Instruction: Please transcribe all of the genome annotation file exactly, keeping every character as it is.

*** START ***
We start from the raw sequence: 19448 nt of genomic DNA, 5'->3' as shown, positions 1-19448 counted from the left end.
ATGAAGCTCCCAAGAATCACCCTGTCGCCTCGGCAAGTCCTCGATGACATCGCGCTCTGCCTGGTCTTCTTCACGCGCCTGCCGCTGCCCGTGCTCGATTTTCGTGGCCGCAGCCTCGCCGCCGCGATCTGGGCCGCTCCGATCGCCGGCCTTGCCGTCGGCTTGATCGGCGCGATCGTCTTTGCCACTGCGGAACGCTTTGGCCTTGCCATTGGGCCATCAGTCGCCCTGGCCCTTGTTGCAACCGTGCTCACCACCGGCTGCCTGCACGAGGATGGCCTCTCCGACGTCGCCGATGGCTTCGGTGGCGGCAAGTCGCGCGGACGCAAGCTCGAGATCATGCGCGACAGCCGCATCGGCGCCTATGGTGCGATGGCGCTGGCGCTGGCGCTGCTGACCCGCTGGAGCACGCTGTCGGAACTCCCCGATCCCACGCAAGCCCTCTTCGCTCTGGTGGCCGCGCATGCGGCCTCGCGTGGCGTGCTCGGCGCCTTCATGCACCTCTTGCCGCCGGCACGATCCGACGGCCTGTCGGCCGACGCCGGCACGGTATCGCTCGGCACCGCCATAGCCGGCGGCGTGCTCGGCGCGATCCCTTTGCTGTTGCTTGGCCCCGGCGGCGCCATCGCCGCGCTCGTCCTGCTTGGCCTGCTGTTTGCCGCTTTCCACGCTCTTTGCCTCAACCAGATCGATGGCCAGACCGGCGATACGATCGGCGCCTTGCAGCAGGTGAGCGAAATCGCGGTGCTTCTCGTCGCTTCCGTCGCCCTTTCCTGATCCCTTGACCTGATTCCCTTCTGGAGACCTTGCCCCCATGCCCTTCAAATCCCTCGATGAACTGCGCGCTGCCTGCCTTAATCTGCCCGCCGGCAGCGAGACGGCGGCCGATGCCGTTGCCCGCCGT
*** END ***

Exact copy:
We start from the raw sequence: 19448 nt of genomic DNA, 5'->3' as shown, positions 1-19448 counted from the left end.
ATGAAGCTCCCAAGAATCACCCTGTCGCCTCGGCAAGTCCTCGATGACATCGCGCTCTGCCTGGTCTTCTTCACGCGCCTGCCGCTGCCCGTGCTCGATTTTCGTGGCCGCAGCCTCGCCGCCGCGATCTGGGCCGCTCCGATCGCCGGCCTTGCCGTCGGCTTGATCGGCGCGATCGTCTTTGCCACTGCGGAACGCTTTGGCCTTGCCATTGGGCCATCAGTCGCCCTGGCCCTTGTTGCAACCGTGCTCACCACCGGCTGCCTGCACGAGGATGGCCTCTCCGACGTCGCCGATGGCTTCGGTGGCGGCAAGTCGCGCGGACGCAAGCTCGAGATCATGCGCGACAGCCGCATCGGCGCCTATGGTGCGATGGCGCTGGCGCTGGCGCTGCTGACCCGCTGGAGCACGCTGTCGGAACTCCCCGATCCCACGCAAGCCCTCTTCGCTCTGGTGGCCGCGCATGCGGCCTCGCGTGGCGTGCTCGGCGCCTTCATGCACCTCTTGCCGCCGGCACGATCCGACGGCCTGTCGGCCGACGCCGGCACGGTATCGCTCGGCACCGCCATAGCCGGCGGCGTGCTCGGCGCGATCCCTTTGCTGTTGCTTGGCCCCGGCGGCGCCATCGCCGCGCTCGTCCTGCTTGGCCTGCTGTTTGCCGCTTTCCACGCTCTTTGCCTCAACCAGATCGATGGCCAGACCGGCGATACGATCGGCGCCTTGCAGCAGGTGAGCGAAATCGCGGTGCTTCTCGTCGCTTCCGTCGCCCTTTCCTGATCCCTTGACCTGATTCCCTTCTGGAGACCTTGCCCCCATGCCCTTCAAATCCCTCGATGAACTGCGCGCTGCCTGCCTTAATCTGCCCGCCGGCAGCGAGACGGCGGCCGATGCCGTTGCCCGCCGT